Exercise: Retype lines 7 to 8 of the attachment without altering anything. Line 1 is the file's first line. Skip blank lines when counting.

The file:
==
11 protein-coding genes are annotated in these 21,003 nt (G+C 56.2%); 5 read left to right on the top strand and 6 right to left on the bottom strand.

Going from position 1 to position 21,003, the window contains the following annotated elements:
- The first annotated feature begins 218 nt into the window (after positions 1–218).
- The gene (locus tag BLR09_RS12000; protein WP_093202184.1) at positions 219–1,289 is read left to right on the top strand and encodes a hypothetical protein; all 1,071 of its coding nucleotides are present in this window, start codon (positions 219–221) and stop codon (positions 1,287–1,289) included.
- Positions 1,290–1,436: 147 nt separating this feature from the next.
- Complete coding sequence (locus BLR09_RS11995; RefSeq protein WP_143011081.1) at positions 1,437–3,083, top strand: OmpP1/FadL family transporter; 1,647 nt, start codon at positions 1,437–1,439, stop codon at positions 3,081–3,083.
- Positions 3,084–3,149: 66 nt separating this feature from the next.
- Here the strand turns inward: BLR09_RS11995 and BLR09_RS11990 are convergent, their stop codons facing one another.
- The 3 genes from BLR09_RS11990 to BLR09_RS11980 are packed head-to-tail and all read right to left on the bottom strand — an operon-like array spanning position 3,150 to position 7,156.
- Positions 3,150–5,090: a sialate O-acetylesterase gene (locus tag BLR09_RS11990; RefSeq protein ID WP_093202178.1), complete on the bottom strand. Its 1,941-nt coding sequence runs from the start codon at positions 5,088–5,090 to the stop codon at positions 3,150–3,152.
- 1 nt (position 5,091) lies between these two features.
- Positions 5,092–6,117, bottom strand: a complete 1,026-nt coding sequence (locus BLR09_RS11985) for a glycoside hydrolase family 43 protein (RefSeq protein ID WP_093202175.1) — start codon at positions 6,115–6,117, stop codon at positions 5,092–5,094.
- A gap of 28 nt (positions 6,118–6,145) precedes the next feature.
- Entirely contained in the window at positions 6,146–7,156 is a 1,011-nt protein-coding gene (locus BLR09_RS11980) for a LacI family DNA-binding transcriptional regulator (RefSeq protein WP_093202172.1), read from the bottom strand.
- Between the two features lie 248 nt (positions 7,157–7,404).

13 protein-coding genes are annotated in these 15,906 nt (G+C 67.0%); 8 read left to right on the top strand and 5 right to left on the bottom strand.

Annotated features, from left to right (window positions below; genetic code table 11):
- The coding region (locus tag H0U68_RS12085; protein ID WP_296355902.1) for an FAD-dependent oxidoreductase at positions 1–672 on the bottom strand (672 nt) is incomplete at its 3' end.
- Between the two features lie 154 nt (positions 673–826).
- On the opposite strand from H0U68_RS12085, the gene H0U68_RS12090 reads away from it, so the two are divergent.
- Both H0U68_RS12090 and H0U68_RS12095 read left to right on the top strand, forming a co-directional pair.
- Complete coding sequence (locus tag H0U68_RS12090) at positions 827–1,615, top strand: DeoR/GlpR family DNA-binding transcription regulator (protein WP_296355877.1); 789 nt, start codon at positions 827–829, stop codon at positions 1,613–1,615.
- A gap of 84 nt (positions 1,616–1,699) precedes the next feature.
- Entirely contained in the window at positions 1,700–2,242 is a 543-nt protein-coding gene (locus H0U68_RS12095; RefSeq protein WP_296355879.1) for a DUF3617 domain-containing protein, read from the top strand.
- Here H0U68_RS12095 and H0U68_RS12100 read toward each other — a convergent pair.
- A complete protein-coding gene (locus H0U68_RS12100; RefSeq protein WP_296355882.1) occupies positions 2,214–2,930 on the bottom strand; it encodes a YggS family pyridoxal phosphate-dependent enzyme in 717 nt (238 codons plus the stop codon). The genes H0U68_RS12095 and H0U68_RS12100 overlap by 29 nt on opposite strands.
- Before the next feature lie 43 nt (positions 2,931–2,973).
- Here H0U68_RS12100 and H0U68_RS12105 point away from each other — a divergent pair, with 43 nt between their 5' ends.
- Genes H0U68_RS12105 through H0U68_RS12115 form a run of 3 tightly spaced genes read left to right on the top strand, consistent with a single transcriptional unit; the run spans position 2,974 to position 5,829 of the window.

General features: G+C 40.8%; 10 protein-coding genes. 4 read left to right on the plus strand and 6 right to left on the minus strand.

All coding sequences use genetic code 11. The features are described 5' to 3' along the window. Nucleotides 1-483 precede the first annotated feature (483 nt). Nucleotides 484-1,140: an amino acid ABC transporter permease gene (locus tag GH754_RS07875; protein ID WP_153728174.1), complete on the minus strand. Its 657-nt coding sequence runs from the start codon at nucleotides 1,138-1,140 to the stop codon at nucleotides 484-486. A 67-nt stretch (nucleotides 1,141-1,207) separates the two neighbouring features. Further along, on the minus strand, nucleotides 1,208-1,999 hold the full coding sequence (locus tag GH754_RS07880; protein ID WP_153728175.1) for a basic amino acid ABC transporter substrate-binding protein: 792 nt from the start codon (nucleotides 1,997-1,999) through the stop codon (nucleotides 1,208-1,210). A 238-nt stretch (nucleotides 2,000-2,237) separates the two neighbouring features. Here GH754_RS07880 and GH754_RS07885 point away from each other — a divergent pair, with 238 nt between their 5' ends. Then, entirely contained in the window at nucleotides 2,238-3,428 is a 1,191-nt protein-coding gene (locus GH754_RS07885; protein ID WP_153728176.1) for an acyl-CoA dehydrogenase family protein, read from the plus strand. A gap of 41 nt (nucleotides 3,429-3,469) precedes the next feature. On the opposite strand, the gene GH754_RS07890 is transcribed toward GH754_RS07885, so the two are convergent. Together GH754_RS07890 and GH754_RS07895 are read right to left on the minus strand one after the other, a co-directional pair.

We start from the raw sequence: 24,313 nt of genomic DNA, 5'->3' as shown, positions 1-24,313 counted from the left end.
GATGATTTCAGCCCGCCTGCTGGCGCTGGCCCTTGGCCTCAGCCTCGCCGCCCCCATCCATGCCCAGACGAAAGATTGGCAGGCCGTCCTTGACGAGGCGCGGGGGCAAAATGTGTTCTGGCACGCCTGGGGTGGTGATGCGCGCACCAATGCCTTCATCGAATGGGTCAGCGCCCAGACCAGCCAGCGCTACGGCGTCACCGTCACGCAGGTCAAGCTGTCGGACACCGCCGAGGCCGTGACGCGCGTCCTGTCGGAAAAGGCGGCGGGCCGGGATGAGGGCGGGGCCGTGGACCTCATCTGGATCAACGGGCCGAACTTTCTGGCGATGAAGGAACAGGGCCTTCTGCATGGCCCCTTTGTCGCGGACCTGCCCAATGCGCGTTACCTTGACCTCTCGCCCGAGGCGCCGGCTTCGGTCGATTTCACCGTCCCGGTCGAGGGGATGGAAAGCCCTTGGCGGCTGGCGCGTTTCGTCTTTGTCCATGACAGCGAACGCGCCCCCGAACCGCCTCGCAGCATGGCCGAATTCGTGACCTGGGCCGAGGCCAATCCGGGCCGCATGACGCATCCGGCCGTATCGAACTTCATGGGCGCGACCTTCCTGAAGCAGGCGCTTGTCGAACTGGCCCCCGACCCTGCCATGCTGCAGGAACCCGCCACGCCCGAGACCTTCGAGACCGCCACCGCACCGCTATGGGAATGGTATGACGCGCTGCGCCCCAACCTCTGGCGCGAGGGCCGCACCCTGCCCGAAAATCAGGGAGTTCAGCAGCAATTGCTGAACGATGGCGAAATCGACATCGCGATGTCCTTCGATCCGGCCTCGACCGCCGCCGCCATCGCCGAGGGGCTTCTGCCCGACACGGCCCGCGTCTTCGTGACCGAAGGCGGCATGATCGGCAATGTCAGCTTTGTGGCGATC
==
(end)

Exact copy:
- Positions 3,084–3,149: 66 nt separating this feature from the next.
- Here the strand turns inward: BLR09_RS11995 and BLR09_RS11990 are convergent, their stop codons facing one another.